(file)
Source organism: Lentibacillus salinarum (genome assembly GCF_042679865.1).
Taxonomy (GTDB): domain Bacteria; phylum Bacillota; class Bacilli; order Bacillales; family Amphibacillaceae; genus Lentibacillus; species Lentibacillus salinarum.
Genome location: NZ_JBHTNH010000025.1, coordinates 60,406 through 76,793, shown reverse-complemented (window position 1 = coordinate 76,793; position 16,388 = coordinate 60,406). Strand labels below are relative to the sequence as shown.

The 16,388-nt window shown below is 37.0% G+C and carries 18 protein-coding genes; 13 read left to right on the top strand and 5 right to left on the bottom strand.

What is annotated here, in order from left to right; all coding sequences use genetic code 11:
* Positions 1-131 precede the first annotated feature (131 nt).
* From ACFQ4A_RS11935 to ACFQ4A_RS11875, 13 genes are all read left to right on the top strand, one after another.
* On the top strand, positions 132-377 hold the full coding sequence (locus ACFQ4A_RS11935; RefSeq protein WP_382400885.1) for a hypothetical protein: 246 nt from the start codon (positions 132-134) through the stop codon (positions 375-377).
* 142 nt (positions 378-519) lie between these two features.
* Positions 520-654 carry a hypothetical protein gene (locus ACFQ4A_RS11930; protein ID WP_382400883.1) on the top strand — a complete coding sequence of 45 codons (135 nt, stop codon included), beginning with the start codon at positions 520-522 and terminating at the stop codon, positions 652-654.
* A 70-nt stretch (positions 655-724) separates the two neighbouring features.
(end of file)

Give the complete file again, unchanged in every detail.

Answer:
Source organism: Lentibacillus salinarum (genome assembly GCF_042679865.1).
Taxonomy (GTDB): domain Bacteria; phylum Bacillota; class Bacilli; order Bacillales; family Amphibacillaceae; genus Lentibacillus; species Lentibacillus salinarum.
Genome location: NZ_JBHTNH010000025.1, coordinates 60,406 through 76,793, shown reverse-complemented (window position 1 = coordinate 76,793; position 16,388 = coordinate 60,406). Strand labels below are relative to the sequence as shown.

The 16,388-nt window shown below is 37.0% G+C and carries 18 protein-coding genes; 13 read left to right on the top strand and 5 right to left on the bottom strand.

What is annotated here, in order from left to right; all coding sequences use genetic code 11:
* Positions 1-131 precede the first annotated feature (131 nt).
* From ACFQ4A_RS11935 to ACFQ4A_RS11875, 13 genes are all read left to right on the top strand, one after another.
* On the top strand, positions 132-377 hold the full coding sequence (locus ACFQ4A_RS11935; RefSeq protein WP_382400885.1) for a hypothetical protein: 246 nt from the start codon (positions 132-134) through the stop codon (positions 375-377).
* 142 nt (positions 378-519) lie between these two features.
* Positions 520-654 carry a hypothetical protein gene (locus ACFQ4A_RS11930; protein ID WP_382400883.1) on the top strand — a complete coding sequence of 45 codons (135 nt, stop codon included), beginning with the start codon at positions 520-522 and terminating at the stop codon, positions 652-654.
* A 70-nt stretch (positions 655-724) separates the two neighbouring features.